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Episode 711: Hooked on Heroin

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When we meet the heroin dealer called Bone, he has just shot up. He has a lot to say anyway. He tells us about his career--it pretty much tracks the evolution of drug use in America these past ten years or so. He tells us about his rough past. And he tells us about how he died a week ago. He overdosed on his own supply and his friend took his body to the emergency room, then left.

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The wiry man paces angrily as he speaks. It wasn't always this way, he says, showing how loose his pants are now.

Ask a typical teenage girl about the latest slang and girl crushes and you might get answers like "spilling the tea" and Taylor Swift. But at the Girl Up Leadership Summit in Washington, D.C., the answers were "intersectional feminism" — the idea that there's no one-size-fits-all definition of feminism — and U.N. climate chief Christiana Figueres.

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Rep. Labrador Of Idaho Weighs In On Government Shutdown

Oct 9, 2013
Originally published on October 9, 2013 6:44 am



Throughout the federal government shutdown, we've been touching base with members of Congress involved in what so far is a standoff. One Tea Party Republican at the heart of the group in the House that's driving demands for changes in Obamacare is Raul Labrador of Idaho. When we reached him in his office on Capitol Hill, he said he was not impressed with polls showing unhappiness with congressional Republicans is going up as the shutdown goes on, though he said he would make a concession in exchange for getting what he cares most about - a delay in the Affordable Care Act's individual mandate. He's willing to give his vote to a longer-term funding of the government, something known as a CR.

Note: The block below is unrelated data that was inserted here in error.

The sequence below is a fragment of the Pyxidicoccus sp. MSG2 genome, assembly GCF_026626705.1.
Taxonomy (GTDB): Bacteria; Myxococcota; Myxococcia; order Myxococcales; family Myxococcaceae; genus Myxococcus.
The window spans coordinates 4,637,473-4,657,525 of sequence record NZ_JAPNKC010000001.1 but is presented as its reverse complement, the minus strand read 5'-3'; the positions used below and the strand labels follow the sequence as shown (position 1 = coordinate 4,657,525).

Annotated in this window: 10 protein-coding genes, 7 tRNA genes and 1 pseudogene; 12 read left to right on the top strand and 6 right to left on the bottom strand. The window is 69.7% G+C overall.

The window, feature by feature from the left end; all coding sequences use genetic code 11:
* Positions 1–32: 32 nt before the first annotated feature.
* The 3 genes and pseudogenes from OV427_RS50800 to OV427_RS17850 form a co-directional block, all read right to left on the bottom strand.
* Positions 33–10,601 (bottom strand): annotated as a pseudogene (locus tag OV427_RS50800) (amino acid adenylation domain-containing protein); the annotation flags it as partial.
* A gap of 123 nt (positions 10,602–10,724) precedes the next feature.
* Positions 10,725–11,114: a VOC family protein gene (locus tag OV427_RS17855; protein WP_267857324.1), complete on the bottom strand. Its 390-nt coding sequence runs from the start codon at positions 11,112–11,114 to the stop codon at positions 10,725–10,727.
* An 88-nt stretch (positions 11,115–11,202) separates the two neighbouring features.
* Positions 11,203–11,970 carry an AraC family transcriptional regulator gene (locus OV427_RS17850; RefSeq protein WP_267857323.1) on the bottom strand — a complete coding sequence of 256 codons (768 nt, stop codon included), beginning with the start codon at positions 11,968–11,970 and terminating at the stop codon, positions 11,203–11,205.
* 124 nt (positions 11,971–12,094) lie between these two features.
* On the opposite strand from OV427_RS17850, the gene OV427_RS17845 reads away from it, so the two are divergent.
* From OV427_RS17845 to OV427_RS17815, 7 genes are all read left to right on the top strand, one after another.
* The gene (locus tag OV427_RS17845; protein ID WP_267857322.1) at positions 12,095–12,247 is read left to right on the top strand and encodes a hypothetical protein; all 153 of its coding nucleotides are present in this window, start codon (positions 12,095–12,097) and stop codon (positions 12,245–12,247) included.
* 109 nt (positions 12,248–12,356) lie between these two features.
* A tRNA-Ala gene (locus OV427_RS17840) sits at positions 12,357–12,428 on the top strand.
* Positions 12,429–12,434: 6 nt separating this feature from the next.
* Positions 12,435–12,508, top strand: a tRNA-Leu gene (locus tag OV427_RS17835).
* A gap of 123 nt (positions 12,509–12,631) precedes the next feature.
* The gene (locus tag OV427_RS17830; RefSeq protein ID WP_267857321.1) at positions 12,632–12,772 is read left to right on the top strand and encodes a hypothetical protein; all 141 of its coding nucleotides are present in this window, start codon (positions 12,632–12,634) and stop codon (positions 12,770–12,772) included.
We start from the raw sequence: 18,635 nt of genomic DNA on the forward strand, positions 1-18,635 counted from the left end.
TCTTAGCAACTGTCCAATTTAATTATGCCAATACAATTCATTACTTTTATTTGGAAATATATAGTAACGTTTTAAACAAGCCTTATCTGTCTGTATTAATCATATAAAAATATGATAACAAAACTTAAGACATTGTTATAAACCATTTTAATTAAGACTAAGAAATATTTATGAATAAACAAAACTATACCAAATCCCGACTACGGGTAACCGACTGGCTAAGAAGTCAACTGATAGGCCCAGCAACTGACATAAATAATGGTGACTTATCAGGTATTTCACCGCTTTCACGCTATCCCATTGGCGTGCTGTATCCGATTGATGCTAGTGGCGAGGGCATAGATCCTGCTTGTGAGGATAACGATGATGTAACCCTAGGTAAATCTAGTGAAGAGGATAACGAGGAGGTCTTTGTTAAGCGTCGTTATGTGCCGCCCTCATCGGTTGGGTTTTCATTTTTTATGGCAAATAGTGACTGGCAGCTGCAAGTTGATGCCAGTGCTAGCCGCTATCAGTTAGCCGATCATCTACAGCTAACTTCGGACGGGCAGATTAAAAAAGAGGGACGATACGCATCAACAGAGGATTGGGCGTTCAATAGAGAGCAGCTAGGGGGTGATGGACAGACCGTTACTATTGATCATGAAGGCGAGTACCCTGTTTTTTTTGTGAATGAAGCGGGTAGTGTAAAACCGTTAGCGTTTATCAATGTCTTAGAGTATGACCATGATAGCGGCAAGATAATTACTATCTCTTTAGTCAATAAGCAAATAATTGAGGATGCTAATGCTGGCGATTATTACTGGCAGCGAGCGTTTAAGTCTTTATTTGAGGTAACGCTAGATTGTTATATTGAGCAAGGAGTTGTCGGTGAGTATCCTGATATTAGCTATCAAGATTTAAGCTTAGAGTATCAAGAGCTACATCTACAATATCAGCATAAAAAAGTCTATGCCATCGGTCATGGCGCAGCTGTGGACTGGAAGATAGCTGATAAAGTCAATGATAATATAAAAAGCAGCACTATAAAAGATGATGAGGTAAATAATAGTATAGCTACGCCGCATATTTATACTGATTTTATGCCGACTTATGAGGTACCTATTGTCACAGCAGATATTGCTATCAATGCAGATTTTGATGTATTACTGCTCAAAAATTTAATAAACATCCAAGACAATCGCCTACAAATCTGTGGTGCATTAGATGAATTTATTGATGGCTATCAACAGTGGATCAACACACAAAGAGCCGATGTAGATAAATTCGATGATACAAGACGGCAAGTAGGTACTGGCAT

REPRESENTATIVE RAUL LABRADOR: I personally would be willing to give the president a one-year CR and I have a lot of conservatives there with me, which would be good for the president, in exchange for a one-year delay in the implementation of Obamacare. And I think that would be something where both sides actually would be able to get something out of these negotiations.

MONTAGNE: Democrats say the push to delay the Affordable Care Act for a year is simply a way to buy more time for Republicans to try to kill the program. Now, Republicans have passed dozens of bills in the House which, of course, have never become law because they won't fly in the Senate, tilting at this program. So it's clear that's what Republicans want to do.

LABRADOR: And I agree. It is clear. That's what I want to do. If it were up to me, I would completely repeal the act. I think we need to get rid of Obamacare. I think the Affordable Care Act is not - doesn't make health care more affordable. We're hearing more and more people that are losing their health insurance right now, and they're being told - unlike what the president promised the American people, if you like your current health insurance that you could keep it - they're actually losing their health insurance. And they're being told that they're going to have to pay more for their health insurance. So that's...